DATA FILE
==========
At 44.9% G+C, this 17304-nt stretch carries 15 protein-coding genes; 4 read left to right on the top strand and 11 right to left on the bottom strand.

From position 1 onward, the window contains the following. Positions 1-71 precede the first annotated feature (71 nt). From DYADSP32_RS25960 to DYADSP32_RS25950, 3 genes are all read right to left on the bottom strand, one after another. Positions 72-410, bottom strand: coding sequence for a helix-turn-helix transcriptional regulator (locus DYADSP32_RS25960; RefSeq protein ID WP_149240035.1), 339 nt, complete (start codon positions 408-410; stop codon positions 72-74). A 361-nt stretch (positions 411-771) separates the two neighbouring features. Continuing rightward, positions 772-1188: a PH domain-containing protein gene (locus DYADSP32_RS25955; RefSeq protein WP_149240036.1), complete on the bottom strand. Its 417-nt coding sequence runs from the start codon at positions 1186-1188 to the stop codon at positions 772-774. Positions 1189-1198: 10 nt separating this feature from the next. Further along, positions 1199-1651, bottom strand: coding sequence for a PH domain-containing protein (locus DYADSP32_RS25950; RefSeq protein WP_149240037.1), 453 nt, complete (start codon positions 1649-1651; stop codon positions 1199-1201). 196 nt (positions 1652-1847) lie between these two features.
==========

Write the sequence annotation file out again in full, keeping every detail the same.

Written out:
At 44.9% G+C, this 17304-nt stretch carries 15 protein-coding genes; 4 read left to right on the top strand and 11 right to left on the bottom strand.

From position 1 onward, the window contains the following. Positions 1-71 precede the first annotated feature (71 nt). From DYADSP32_RS25960 to DYADSP32_RS25950, 3 genes are all read right to left on the bottom strand, one after another. Positions 72-410, bottom strand: coding sequence for a helix-turn-helix transcriptional regulator (locus DYADSP32_RS25960; RefSeq protein ID WP_149240035.1), 339 nt, complete (start codon positions 408-410; stop codon positions 72-74). A 361-nt stretch (positions 411-771) separates the two neighbouring features. Continuing rightward, positions 772-1188: a PH domain-containing protein gene (locus DYADSP32_RS25955; RefSeq protein WP_149240036.1), complete on the bottom strand. Its 417-nt coding sequence runs from the start codon at positions 1186-1188 to the stop codon at positions 772-774. Positions 1189-1198: 10 nt separating this feature from the next. Further along, positions 1199-1651, bottom strand: coding sequence for a PH domain-containing protein (locus DYADSP32_RS25950; RefSeq protein WP_149240037.1), 453 nt, complete (start codon positions 1649-1651; stop codon positions 1199-1201). 196 nt (positions 1652-1847) lie between these two features.